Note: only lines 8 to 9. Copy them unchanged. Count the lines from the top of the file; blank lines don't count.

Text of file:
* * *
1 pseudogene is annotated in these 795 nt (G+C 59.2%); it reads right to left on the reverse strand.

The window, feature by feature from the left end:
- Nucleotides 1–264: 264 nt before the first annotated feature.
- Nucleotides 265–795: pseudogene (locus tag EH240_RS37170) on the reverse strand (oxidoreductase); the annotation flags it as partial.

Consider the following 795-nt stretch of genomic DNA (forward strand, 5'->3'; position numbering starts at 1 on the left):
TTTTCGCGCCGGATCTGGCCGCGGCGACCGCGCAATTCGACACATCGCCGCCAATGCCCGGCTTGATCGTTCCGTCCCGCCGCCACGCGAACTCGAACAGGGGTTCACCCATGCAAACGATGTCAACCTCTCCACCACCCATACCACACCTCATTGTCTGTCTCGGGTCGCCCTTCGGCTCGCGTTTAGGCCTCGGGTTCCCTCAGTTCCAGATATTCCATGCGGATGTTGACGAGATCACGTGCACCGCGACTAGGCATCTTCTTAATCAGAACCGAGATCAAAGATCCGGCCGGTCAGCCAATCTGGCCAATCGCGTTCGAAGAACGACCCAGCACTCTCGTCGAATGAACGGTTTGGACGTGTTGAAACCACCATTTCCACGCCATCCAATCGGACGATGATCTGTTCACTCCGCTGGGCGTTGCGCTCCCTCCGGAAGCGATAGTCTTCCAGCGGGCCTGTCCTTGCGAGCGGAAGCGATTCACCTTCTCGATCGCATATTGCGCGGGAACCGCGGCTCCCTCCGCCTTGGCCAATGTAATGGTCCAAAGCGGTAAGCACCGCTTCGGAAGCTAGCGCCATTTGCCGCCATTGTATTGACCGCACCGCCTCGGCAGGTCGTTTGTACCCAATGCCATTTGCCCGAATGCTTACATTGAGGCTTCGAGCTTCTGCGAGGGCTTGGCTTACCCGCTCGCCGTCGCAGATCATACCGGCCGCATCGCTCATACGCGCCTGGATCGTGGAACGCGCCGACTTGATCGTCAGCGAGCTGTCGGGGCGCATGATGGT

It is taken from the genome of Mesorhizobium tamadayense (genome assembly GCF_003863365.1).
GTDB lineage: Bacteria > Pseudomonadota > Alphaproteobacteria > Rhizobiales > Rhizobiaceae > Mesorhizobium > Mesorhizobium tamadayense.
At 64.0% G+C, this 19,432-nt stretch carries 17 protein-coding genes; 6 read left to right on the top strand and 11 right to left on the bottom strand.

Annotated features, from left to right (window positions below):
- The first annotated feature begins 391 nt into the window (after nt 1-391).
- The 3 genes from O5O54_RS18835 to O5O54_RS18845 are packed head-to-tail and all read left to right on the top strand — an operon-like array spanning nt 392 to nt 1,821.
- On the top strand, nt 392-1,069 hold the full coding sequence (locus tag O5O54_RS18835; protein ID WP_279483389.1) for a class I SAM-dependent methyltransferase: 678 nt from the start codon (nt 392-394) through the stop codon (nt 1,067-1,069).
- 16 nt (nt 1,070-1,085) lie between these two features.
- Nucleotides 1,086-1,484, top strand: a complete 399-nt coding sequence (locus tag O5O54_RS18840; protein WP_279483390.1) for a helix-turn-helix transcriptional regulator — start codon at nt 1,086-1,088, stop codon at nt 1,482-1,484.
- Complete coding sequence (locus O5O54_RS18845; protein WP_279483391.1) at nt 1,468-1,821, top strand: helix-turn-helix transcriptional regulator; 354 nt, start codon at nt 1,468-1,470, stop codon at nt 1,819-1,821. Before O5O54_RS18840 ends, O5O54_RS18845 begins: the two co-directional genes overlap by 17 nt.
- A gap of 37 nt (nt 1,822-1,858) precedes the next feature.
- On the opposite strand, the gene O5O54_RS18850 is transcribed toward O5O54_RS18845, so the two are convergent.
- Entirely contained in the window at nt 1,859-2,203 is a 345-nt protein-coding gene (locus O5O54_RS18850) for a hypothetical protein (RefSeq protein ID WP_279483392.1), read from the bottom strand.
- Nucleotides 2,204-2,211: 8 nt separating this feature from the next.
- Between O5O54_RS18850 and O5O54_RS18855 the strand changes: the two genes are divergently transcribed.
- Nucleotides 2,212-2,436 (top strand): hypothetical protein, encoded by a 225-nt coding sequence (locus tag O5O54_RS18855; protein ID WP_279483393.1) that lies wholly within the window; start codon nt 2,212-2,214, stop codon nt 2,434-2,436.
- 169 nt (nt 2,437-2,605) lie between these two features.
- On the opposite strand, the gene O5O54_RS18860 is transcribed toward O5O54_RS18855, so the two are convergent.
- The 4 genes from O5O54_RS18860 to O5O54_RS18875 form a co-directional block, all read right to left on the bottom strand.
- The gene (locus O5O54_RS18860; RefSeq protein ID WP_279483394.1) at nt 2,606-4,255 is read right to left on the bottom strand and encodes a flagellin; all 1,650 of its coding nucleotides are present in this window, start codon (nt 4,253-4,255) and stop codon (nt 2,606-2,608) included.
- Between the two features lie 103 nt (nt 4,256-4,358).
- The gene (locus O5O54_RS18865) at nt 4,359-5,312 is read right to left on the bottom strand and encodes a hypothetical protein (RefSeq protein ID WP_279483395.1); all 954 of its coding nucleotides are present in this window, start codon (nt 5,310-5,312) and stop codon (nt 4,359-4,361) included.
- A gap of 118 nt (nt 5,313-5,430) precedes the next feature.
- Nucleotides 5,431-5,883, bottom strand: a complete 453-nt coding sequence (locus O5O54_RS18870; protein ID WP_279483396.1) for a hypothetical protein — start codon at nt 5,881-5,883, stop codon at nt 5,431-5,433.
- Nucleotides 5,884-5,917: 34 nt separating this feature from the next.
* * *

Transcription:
GTDB lineage: Bacteria > Pseudomonadota > Alphaproteobacteria > Rhizobiales > Rhizobiaceae > Mesorhizobium > Mesorhizobium tamadayense.
At 64.0% G+C, this 19,432-nt stretch carries 17 protein-coding genes; 6 read left to right on the top strand and 11 right to left on the bottom strand.